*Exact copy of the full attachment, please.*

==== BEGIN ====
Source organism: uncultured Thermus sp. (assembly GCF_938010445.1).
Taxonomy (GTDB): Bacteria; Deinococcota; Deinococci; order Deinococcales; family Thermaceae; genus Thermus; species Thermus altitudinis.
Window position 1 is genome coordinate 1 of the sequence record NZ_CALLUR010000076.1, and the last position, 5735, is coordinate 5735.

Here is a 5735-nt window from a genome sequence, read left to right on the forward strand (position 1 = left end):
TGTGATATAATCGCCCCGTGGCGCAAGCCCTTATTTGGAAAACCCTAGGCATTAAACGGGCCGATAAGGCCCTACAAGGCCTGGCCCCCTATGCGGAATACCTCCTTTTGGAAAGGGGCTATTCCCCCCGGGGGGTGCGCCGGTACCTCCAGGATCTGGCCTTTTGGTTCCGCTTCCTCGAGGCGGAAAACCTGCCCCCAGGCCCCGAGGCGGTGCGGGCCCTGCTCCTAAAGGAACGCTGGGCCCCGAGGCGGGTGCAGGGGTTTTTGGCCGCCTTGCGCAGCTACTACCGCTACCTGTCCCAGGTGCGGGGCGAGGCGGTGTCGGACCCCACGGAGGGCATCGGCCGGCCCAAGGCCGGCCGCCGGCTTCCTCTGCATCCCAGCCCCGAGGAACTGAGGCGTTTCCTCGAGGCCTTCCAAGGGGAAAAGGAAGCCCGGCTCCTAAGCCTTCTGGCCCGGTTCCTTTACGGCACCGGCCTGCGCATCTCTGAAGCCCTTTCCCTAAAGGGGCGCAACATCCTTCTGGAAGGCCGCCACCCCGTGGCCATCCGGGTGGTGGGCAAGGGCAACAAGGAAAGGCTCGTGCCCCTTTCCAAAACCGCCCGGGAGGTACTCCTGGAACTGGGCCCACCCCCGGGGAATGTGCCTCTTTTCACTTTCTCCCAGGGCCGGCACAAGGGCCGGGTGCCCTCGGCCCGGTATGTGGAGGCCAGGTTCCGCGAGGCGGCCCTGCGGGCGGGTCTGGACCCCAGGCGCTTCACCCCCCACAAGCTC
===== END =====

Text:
Source organism: uncultured Thermus sp. (assembly GCF_938010445.1).
Taxonomy (GTDB): Bacteria; Deinococcota; Deinococci; order Deinococcales; family Thermaceae; genus Thermus; species Thermus altitudinis.
Window position 1 is genome coordinate 1 of the sequence record NZ_CALLUR010000076.1, and the last position, 5735, is coordinate 5735.

Here is a 5735-nt window from a genome sequence, read left to right on the forward strand (position 1 = left end):
TGTGATATAATCGCCCCGTGGCGCAAGCCCTTATTTGGAAAACCCTAGGCATTAAACGGGCCGATAAGGCCCTACAAGGCCTGGCCCCCTATGCGGAATACCTCCTTTTGGAAAGGGGCTATTCCCCCCGGGGGGTGCGCCGGTACCTCCAGGATCTGGCCTTTTGGTTCCGCTTCCTCGAGGCGGAAAACCTGCCCCCAGGCCCCGAGGCGGTGCGGGCCCTGCTCCTAAAGGAACGCTGGGCCCCGAGGCGGGTGCAGGGGTTTTTGGCCGCCTTGCGCAGCTACTACCGCTACCTGTCCCAGGTGCGGGGCGAGGCGGTGTCGGACCCCACGGAGGGCATCGGCCGGCCCAAGGCCGGCCGCCGGCTTCCTCTGCATCCCAGCCCCGAGGAACTGAGGCGTTTCCTCGAGGCCTTCCAAGGGGAAAAGGAAGCCCGGCTCCTAAGCCTTCTGGCCCGGTTCCTTTACGGCACCGGCCTGCGCATCTCTGAAGCCCTTTCCCTAAAGGGGCGCAACATCCTTCTGGAAGGCCGCCACCCCGTGGCCATCCGGGTGGTGGGCAAGGGCAACAAGGAAAGGCTCGTGCCCCTTTCCAAAACCGCCCGGGAGGTACTCCTGGAACTGGGCCCACCCCCGGGGAATGTGCCTCTTTTCACTTTCTCCCAGGGCCGGCACAAGGGCCGGGTGCCCTCGGCCCGGTATGTGGAGGCCAGGTTCCGCGAGGCGGCCCTGCGGGCGGGTCTGGACCCCAGGCGCTTCACCCCCCACAAGCTC